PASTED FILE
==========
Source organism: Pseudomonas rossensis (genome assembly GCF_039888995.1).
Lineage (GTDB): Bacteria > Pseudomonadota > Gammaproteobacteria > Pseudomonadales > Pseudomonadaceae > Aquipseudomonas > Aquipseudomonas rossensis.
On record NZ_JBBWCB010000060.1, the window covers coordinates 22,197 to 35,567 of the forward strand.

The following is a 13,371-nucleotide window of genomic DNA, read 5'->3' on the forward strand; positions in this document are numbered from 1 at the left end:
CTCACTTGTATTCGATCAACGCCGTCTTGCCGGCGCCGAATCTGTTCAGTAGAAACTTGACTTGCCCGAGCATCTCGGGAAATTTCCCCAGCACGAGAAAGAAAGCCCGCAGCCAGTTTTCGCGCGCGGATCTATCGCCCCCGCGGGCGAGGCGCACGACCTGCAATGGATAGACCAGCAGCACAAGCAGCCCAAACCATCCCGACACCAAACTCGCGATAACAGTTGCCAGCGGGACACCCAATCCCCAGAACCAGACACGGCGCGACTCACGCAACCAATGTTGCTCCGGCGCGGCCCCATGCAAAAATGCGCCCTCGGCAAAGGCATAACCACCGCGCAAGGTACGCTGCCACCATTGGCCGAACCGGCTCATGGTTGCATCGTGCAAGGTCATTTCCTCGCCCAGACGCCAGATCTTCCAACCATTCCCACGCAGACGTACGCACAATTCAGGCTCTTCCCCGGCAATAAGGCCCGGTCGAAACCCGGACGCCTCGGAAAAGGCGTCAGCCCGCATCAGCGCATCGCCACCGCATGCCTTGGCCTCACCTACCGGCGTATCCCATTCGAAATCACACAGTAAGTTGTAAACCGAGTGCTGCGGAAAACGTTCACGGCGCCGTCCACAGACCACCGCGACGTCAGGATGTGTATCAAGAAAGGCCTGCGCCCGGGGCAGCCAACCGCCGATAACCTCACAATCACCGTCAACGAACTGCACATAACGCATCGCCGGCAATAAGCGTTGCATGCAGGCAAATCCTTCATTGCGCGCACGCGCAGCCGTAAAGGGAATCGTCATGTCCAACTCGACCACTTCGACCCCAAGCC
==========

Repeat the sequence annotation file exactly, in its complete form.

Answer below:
Source organism: Pseudomonas rossensis (genome assembly GCF_039888995.1).
Lineage (GTDB): Bacteria > Pseudomonadota > Gammaproteobacteria > Pseudomonadales > Pseudomonadaceae > Aquipseudomonas > Aquipseudomonas rossensis.
On record NZ_JBBWCB010000060.1, the window covers coordinates 22,197 to 35,567 of the forward strand.

The following is a 13,371-nucleotide window of genomic DNA, read 5'->3' on the forward strand; positions in this document are numbered from 1 at the left end:
CTCACTTGTATTCGATCAACGCCGTCTTGCCGGCGCCGAATCTGTTCAGTAGAAACTTGACTTGCCCGAGCATCTCGGGAAATTTCCCCAGCACGAGAAAGAAAGCCCGCAGCCAGTTTTCGCGCGCGGATCTATCGCCCCCGCGGGCGAGGCGCACGACCTGCAATGGATAGACCAGCAGCACAAGCAGCCCAAACCATCCCGACACCAAACTCGCGATAACAGTTGCCAGCGGGACACCCAATCCCCAGAACCAGACACGGCGCGACTCACGCAACCAATGTTGCTCCGGCGCGGCCCCATGCAAAAATGCGCCCTCGGCAAAGGCATAACCACCGCGCAAGGTACGCTGCCACCATTGGCCGAACCGGCTCATGGTTGCATCGTGCAAGGTCATTTCCTCGCCCAGACGCCAGATCTTCCAACCATTCCCACGCAGACGTACGCACAATTCAGGCTCTTCCCCGGCAATAAGGCCCGGTCGAAACCCGGACGCCTCGGAAAAGGCGTCAGCCCGCATCAGCGCATCGCCACCGCATGCCTTGGCCTCACCTACCGGCGTATCCCATTCGAAATCACACAGTAAGTTGTAAACCGAGTGCTGCGGAAAACGTTCACGGCGCCGTCCACAGACCACCGCGACGTCAGGATGTGTATCAAGAAAGGCCTGCGCCCGGGGCAGCCAACCGCCGATAACCTCACAATCACCGTCAACGAACTGCACATAACGCATCGCCGGCAATAAGCGTTGCATGCAGGCAAATCCTTCATTGCGCGCACGCGCAGCCGTAAAGGGAATCGTCATGTCCAACTCGACCACTTCGACCCCAAGCC